By Arpita Mahapatra
It would be quite a safe bet to say that if there’s one thing that we can find in common with each human being in the whole world, it would be the love for stories. It is not so much about whether or not you like reading a comic, a novel or even a news ‘story’. Every aspect of our lives has a story to tell– be it a memory, an incident from the present day, or a dream for the future.
In the days of old, when grandmothers’ tales were not a rarity, most of the folklore was passed on by word of mouth. Oral literature is what we named it, and much of the bedtime stories we heard as children originated from it. Odisha is one of the Indian states which are rich in oral literature but not as well known for it, because of the presence of very few sources of stories that were actually penned down afterwards.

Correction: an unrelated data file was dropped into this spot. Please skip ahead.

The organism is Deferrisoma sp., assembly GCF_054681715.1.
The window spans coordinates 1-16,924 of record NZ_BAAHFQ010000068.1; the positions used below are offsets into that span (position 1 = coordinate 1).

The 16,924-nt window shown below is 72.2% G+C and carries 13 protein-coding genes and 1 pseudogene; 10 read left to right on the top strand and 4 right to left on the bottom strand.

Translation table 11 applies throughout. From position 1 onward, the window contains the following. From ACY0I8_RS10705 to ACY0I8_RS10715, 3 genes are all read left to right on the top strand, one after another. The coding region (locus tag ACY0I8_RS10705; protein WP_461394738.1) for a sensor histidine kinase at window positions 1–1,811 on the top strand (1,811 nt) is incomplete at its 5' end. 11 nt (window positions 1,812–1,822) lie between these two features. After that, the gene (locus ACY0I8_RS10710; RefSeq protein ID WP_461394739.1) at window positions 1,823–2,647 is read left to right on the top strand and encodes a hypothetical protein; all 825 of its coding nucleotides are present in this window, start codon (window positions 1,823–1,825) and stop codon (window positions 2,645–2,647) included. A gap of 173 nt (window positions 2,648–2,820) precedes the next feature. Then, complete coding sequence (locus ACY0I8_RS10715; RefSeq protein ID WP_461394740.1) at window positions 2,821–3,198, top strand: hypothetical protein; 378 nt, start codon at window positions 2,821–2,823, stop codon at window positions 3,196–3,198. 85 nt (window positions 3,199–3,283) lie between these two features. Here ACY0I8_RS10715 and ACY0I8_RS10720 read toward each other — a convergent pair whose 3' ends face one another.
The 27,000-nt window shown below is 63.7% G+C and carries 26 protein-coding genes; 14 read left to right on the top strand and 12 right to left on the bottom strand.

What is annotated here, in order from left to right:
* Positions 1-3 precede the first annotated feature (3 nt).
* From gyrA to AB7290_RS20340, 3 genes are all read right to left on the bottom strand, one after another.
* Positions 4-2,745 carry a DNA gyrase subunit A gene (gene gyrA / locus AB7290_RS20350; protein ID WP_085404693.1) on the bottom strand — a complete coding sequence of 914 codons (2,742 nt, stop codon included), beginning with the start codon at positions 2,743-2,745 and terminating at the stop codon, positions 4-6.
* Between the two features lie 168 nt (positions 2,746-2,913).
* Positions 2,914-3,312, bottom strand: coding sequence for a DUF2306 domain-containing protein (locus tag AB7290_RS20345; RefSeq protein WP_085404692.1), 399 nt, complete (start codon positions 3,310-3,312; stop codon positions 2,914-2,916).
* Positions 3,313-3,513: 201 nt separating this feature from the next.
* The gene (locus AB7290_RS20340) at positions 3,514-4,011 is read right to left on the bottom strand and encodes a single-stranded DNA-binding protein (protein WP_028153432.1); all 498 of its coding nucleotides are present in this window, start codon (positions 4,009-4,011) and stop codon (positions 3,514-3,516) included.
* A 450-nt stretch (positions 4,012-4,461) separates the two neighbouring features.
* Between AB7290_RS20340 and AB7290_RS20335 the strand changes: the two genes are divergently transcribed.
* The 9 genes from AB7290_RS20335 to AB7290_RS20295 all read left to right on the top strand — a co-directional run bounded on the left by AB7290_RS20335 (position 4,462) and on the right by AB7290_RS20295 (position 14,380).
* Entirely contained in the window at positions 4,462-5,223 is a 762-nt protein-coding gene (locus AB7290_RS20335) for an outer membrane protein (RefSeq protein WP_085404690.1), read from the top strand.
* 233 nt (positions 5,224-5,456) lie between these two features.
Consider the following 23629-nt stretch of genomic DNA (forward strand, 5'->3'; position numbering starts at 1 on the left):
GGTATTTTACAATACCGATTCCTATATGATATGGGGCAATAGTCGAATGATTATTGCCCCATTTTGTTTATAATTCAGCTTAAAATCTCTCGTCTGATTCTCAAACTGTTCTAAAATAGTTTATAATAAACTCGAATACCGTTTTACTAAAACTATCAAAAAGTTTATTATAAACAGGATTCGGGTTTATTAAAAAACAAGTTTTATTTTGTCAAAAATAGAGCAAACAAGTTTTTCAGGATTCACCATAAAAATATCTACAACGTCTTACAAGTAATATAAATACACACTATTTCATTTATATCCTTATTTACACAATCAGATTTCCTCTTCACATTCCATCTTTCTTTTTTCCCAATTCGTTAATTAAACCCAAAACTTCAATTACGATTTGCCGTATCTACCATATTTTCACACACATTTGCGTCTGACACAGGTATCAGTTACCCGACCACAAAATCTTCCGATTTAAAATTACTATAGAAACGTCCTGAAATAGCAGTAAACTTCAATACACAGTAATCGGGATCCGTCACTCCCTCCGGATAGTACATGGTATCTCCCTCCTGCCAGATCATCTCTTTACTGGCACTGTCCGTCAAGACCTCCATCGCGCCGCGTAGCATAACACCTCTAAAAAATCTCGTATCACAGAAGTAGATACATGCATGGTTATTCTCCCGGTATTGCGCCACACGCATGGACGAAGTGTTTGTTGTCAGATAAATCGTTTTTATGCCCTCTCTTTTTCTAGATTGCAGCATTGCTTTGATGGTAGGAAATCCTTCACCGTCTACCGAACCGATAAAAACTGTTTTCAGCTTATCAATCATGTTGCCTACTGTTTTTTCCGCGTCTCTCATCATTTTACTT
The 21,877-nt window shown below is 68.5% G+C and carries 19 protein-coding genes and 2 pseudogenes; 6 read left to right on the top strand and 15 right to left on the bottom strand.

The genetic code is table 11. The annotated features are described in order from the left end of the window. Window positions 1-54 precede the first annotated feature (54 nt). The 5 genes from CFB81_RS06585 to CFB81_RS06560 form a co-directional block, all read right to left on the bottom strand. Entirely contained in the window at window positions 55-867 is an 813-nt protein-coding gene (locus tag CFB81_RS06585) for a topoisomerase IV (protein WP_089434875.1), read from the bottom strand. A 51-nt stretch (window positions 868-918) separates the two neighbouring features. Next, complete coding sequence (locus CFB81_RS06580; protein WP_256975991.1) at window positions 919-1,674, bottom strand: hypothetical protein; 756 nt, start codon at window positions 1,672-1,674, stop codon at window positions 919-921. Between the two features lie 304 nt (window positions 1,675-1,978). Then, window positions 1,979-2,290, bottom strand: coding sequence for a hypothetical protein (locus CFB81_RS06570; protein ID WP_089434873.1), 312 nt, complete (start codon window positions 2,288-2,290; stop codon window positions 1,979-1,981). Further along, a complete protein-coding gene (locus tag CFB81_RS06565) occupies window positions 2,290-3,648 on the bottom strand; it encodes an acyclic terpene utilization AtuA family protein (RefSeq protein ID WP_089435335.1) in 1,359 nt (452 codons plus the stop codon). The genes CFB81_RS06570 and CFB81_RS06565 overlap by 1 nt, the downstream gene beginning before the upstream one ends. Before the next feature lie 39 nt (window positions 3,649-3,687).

Folklore and Contemporary Short Stories
Most of the folktales comprised of fables– stories about animals representing human beings with their fair share of flaws, which provide you with a moral in the end. With time, these tales developed into contemporary stories with direct references to people living in a particular society: the lives of tribal groups in the forests, the trials of villagers, and eventually the advent of modernization which transformed villages into towns and so on.
Economy Decoded brings to you a retelling of one such story.
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